Thirty-one authors from Northern Ireland and the Republic of Ireland have called on the Northern Ireland Executive to introduce libel reform, warning that ‘Northern Ireland may become a new forum for libel bullies.’
The libel laws of England and Wales were reformed earlier this year as a reult of the Libel Reform Campaign, led by English PEN with Index on Censorship and Sense About Science. The Westminster parliament passed the Defamation Act 2013 with cross-party support.
However, the Stormont Executive has so far made no plans to extend the provisions to Northern Ireland. In an open letter to First Minister Peter Robinson and Deputy First Minister Martin McGuiness, the group of 31 authors, playwrights and poets say that this omission means ‘the people of Northern Ireland will enjoy fewer free speech protections than their fellow citizens in England and Wales’.
The authors also express concern for the development of literature in Northern Ireland. They write:
As writers, we are particularly concerned about the impact of the unreformed libel laws on the freedom to write: biographers, historians, journalists and even novelists will remain vulnerable to libel actions on trivial and vexatious grounds. The mere threat of a libel action is also enough to discourage publishers from touching controversial subjects.
Comment: The impact of the libel law on literature
The libel issue is a very real concern for publishers. In a 2011 survey carried out by the Publishers Association, a third of publishers said they shy away from controversial topics because of the libel laws, and all have had to spend time and of money altering their books as a result of legal advice. Authors such as Jake Arnott, Amanda Craig and Francis King have all received libel threats and legal action because of works of fiction. (In the Daily Telegraph, John Preston discusses the ‘Murky World of Literary Libel‘ at greater length.)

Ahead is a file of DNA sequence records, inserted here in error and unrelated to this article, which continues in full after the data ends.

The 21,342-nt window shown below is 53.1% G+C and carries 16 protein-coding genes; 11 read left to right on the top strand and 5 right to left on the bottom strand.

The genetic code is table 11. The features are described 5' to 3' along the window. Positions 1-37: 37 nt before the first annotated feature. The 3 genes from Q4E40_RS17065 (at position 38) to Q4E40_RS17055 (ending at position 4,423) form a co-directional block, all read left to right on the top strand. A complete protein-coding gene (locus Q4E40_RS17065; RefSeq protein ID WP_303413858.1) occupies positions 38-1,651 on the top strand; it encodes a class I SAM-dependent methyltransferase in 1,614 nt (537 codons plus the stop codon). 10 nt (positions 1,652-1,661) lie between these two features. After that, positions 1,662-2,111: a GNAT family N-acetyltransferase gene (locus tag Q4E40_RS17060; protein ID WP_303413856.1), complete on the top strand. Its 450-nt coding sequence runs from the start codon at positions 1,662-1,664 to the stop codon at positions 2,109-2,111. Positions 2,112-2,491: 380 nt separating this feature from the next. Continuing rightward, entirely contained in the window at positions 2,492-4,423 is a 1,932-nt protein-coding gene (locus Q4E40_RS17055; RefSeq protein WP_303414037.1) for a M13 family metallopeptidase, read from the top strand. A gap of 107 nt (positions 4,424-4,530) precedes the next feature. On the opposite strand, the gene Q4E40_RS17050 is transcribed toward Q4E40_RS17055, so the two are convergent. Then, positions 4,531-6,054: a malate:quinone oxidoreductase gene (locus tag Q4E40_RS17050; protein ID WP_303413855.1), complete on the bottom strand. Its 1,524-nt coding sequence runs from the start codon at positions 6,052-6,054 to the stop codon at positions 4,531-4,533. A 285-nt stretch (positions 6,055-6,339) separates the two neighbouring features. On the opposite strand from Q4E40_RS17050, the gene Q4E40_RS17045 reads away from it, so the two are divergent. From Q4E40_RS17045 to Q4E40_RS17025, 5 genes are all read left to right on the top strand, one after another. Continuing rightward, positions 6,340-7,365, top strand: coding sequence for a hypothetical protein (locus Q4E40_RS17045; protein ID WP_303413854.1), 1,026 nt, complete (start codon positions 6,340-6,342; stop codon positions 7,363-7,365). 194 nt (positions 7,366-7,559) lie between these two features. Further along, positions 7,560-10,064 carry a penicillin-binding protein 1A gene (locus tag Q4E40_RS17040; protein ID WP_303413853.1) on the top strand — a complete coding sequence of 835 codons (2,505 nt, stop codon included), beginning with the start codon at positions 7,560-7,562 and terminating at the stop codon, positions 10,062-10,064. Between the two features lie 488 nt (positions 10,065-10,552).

The libel law damages literature, directly and indirectly. As PEN Trustee Kamila Shamsie put it in a speech to parliament,
But the chilling effect of the libel laws go beyond self-censorship – publishers must spend huge amounts of money fighting legal cases; the money spent on lawyers means less money available for the actual books. This doesn’t mean less money for the big authors who publishers are desperate to hang on to – it’s the newer voices, the quieter voices, the experimental and already-marginalised voices, who find themselves shut out. In the case of smaller publishing houses there is no money for legal cases; they can be wiped out by a single accusation, or else choose to take the most conservative possible approach to publishing, minimising all risk, to keep the shadow of libel from their door. The risk-minimising attitude of the publishing industry is a danger to freedom of expression.
Following the Defamation Act 2013, the libel law in England & Wales is about to be updated. It is essential that these crucial free speech provisions are extended to Northern Ireland too.